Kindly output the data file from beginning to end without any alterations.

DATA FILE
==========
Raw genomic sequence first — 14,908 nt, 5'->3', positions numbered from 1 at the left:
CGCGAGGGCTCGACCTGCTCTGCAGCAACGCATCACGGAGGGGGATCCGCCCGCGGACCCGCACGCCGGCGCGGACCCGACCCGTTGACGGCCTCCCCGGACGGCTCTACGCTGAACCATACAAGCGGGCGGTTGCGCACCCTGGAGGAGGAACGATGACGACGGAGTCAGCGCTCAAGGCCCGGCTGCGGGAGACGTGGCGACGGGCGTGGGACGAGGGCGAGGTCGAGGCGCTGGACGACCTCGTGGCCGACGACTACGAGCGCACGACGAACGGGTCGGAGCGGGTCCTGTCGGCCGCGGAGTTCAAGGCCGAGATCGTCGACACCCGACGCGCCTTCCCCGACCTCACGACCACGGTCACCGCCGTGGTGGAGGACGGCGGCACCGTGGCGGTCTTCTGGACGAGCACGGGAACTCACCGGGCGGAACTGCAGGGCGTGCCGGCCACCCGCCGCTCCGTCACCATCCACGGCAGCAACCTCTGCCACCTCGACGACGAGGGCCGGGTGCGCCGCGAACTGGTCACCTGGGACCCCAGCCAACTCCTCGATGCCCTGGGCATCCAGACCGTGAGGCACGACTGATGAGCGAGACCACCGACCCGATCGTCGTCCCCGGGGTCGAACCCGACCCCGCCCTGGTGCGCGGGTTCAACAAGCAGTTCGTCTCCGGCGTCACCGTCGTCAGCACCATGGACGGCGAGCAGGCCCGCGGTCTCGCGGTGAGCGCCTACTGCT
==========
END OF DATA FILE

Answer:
Raw genomic sequence first — 14,908 nt, 5'->3', positions numbered from 1 at the left:
CGCGAGGGCTCGACCTGCTCTGCAGCAACGCATCACGGAGGGGGATCCGCCCGCGGACCCGCACGCCGGCGCGGACCCGACCCGTTGACGGCCTCCCCGGACGGCTCTACGCTGAACCATACAAGCGGGCGGTTGCGCACCCTGGAGGAGGAACGATGACGACGGAGTCAGCGCTCAAGGCCCGGCTGCGGGAGACGTGGCGACGGGCGTGGGACGAGGGCGAGGTCGAGGCGCTGGACGACCTCGTGGCCGACGACTACGAGCGCACGACGAACGGGTCGGAGCGGGTCCTGTCGGCCGCGGAGTTCAAGGCCGAGATCGTCGACACCCGACGCGCCTTCCCCGACCTCACGACCACGGTCACCGCCGTGGTGGAGGACGGCGGCACCGTGGCGGTCTTCTGGACGAGCACGGGAACTCACCGGGCGGAACTGCAGGGCGTGCCGGCCACCCGCCGCTCCGTCACCATCCACGGCAGCAACCTCTGCCACCTCGACGACGAGGGCCGGGTGCGCCGCGAACTGGTCACCTGGGACCCCAGCCAACTCCTCGATGCCCTGGGCATCCAGACCGTGAGGCACGACTGATGAGCGAGACCACCGACCCGATCGTCGTCCCCGGGGTCGAACCCGACCCCGCCCTGGTGCGCGGGTTCAACAAGCAGTTCGTCTCCGGCGTCACCGTCGTCAGCACCATGGACGGCGAGCAGGCCCGCGGTCTCGCGGTGAGCGCCTACTGCT